Listening to Black Sheep on Penguin audio and read beautifully by Natalie Simpson, one is once again reminded of Georgette Heyer’s extraordinary talent. In book after book she meticulously crafts her story, often so cleverly and with such skill that the brilliance of the plot is not fully appreciated on the first reading. What is even more incredible, however, is that despite being her 52nd novel, Black Sheep is a genuinely fresh new story. As Heyer herself gleefully acknowledged, it contains a truly original hero – or, as she told her friend Pat Wallace – “A New Model”. Quite an achievement forty-five years after publishing her first book!
My nose is sore from the grindstone, but I have made some progress with Black Sheep, & am feeling more hopeful about it since the appearance on the scene of the New Model Heyer-Hero. I rather wondered if I could handle him, but as he has already made his my Life’s Companion burst out laughing at least six times, I obviously can. But he’s a bit tricky. And really a New Model! The only thing he has in common with my other models is Fortune, but as no one knows this until nearly the end of the book, it doesn’t count. He made it in India, probably by unscrupulous methods, but as I can’t be bothered to mug up trading with India I shan’t go into that. He isn’t smart, he doesn’t drive blood-horses all over the place – or at all, he isn’t enigmatic, or supercilious, or bad-tempered (like no. 2 model), & he isn’t a Know-All (Heyer-hero No. 1). He can best be described as an amiable cynic, & I’m having quite a lot of fun with him.Georgette Heyer to Pat Wallace, letter, 29 April 1966
“Could you give me an outline of the plot of Black Sheep so that we can write the blurb, as I would like to include it in our autumn list. Even if we don’t publish in the autumn it will help the subscription enormously to have it in the list as soon as possible.”Max Reinhardt to Georgette Heyer, letter, 24 March 1966
Max has achieved a truly brilliant Blurb for the book! On demand, I wrote him one of my less helpful letters, telling him that that the book isn’t about anything much, but describing the hero. Out of which he has concocted a gorgeous bit of waffle, which means as little as my letter to him, but conveys a general impression of super-excellence.Georgette Heyer to Pat Wallace, letter, 29 April 1966
“Miss Heyer’s new Regency novels is set in Bath where she is particularly at home. Stacy Calverleigh, having gambled away the family fortune, is in low water, his estates heavily mortgaged and his debts prodigious. He descends on the town on the look-out for a likely heiress, and quickly makes a conquest of Fanny Wendover, a dazzling, high-spirited orphan of seventeen. Fanny’s aunt, Abigail, knowing Stacy’s reputation, determines to put a stop to this affair, but the arrival on the scene of Stacy’s uncle, Miles, – the Black Sheep – does nothing to advance her plans. Black Sheep is one of Miss Heyer’s lighter-hearted romances, with a charming heroine and a most intriguing hero –mysterious, good-humoured, cynical, outrageous and in the end irresistible.”The original blurb for the 1966 first edition of Black Sheep
Published in October 1966, Black Sheep went straight to the top of the bestseller list. Three months after publication the book had sold almost 60,000 copies in hardback and Georgette’s publishers were full of congratulations for their perennial bestselling author. In America her latest US publisher, Dutton’s, had also made a big splash with the novel. Their enthusiasm for Heyer novels had seen her sales in America increase enormously. Her agent and friend, Joyce Weiner, who handled all of her overseas publishers, had worked hard to improve Heyer’s profile in America. The result of her “untiring labour” saw a doubling of Dutton’s advances and a deal with Bantam to publish Georgette in paperback thus netting her famous author an extra £14,000! Georgette happily told her publisher that ” a staggering amount of interest being shown in me in the States. So that’s cheering.” On both sides of the Atlantic, in Australia, South Africa and New Zealand, Georgette’s novels were winning acclaim. As Michael Hardcastle explained to his readers:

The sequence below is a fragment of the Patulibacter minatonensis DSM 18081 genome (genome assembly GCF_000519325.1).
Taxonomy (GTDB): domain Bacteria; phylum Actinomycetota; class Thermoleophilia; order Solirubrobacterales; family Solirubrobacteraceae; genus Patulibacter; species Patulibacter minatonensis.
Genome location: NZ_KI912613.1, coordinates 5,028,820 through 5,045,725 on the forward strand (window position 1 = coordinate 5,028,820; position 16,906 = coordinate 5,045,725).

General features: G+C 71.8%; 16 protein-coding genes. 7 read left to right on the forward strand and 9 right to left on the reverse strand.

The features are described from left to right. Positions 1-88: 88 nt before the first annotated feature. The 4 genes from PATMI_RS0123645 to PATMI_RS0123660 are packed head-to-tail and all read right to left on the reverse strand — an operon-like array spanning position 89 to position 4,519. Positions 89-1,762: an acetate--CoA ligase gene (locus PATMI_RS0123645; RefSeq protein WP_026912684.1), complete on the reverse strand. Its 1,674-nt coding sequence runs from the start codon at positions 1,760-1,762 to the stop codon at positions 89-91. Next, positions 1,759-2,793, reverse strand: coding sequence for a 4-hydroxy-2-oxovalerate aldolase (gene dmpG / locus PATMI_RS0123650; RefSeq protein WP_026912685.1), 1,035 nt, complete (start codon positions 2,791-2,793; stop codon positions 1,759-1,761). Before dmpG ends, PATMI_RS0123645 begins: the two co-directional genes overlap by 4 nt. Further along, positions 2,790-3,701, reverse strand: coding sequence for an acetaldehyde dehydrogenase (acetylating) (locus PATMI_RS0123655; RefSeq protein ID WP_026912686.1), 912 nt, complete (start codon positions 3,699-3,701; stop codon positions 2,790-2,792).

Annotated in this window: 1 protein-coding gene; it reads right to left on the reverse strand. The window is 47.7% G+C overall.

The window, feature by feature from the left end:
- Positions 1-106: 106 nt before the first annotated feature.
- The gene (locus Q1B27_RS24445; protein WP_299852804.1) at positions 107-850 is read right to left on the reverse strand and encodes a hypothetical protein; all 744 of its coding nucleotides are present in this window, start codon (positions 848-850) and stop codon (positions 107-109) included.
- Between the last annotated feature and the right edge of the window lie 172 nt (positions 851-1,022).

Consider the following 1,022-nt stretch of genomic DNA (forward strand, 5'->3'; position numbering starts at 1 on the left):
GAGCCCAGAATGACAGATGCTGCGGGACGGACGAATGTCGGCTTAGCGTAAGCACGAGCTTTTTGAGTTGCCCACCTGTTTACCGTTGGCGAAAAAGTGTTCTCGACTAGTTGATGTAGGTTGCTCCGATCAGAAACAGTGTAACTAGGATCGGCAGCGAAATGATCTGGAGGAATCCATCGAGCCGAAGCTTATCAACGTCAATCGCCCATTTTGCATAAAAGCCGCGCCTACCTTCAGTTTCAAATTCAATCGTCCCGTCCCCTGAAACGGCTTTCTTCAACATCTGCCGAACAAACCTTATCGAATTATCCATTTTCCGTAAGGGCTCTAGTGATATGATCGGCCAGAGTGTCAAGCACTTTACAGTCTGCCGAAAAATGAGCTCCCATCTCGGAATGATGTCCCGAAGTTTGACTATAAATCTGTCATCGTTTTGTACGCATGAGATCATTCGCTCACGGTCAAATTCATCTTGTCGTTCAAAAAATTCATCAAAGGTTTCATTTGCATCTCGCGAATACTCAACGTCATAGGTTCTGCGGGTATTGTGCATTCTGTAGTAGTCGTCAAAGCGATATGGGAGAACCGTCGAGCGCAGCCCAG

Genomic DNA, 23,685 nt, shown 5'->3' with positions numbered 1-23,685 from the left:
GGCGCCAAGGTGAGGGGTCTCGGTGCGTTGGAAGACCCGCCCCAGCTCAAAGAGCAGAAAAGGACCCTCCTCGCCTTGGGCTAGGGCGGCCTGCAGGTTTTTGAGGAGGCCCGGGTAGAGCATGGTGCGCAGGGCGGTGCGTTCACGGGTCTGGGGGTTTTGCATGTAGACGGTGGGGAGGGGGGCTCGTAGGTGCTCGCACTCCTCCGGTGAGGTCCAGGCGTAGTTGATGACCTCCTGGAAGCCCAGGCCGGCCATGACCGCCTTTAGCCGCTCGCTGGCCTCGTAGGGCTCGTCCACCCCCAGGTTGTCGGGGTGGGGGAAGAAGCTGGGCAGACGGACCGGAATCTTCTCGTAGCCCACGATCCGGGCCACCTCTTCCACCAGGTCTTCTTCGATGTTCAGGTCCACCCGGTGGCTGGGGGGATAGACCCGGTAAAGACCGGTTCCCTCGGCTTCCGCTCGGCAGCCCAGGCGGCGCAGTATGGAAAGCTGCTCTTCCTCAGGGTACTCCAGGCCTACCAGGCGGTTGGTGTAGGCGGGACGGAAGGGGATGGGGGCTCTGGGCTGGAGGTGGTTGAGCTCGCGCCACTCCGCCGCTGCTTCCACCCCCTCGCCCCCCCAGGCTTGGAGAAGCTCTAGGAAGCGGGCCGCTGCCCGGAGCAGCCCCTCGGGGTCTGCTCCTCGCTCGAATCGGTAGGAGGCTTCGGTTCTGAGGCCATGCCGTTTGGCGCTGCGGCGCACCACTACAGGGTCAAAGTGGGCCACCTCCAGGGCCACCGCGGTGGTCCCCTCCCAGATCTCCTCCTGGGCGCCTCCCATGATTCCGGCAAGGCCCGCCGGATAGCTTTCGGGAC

Georgette Heyer’s Black Sheep, Bodley Head, 21s. possesses not an atom of today’s most popular mixture for fiction of sex, sadism and undeviating realism. What it does have is wit, comedy and a style whose elegance is matched only by the story’s setting in Regency Bath, surely the most captivating city in all Britain. The heroine of this sumptuous romance, which for too long has been a pejorative term in fiction, is a spirited creature called Abigail Wendover. Although at 28 she is still a spinster, it is by her own choice: she has rejected several tempting proposals for she has loved not one of her suitors. Abby is determined to protect her heiress niece, Fanny, a 17-year-old beauty form the clutches of Stacy Calverleigh, an unscrupulous fortune-hunter up to his unburning ears in debt. The arrival in Bath of Stacy’s uncle, Miles Calverleigh, tends to distract Abby from her family duties. For Miles, who was packed off to India twenty years earlier and is still regarded as the black sheep of the distinguished Calverleighs, begins to court her in a manner apparently less gallant than convention demands. The scurrying gossips of Bath look set for a field day. Abby, however, is well able to look after herself as well as her niece… but few intelligent women could or would want to resist the intriguing advances of a man like Miles. Equally, few readers will want to deny themselves the pleasure of this equally entrancing tale.Michael Hardcastle, The Liverpool Echo, 8 December 1966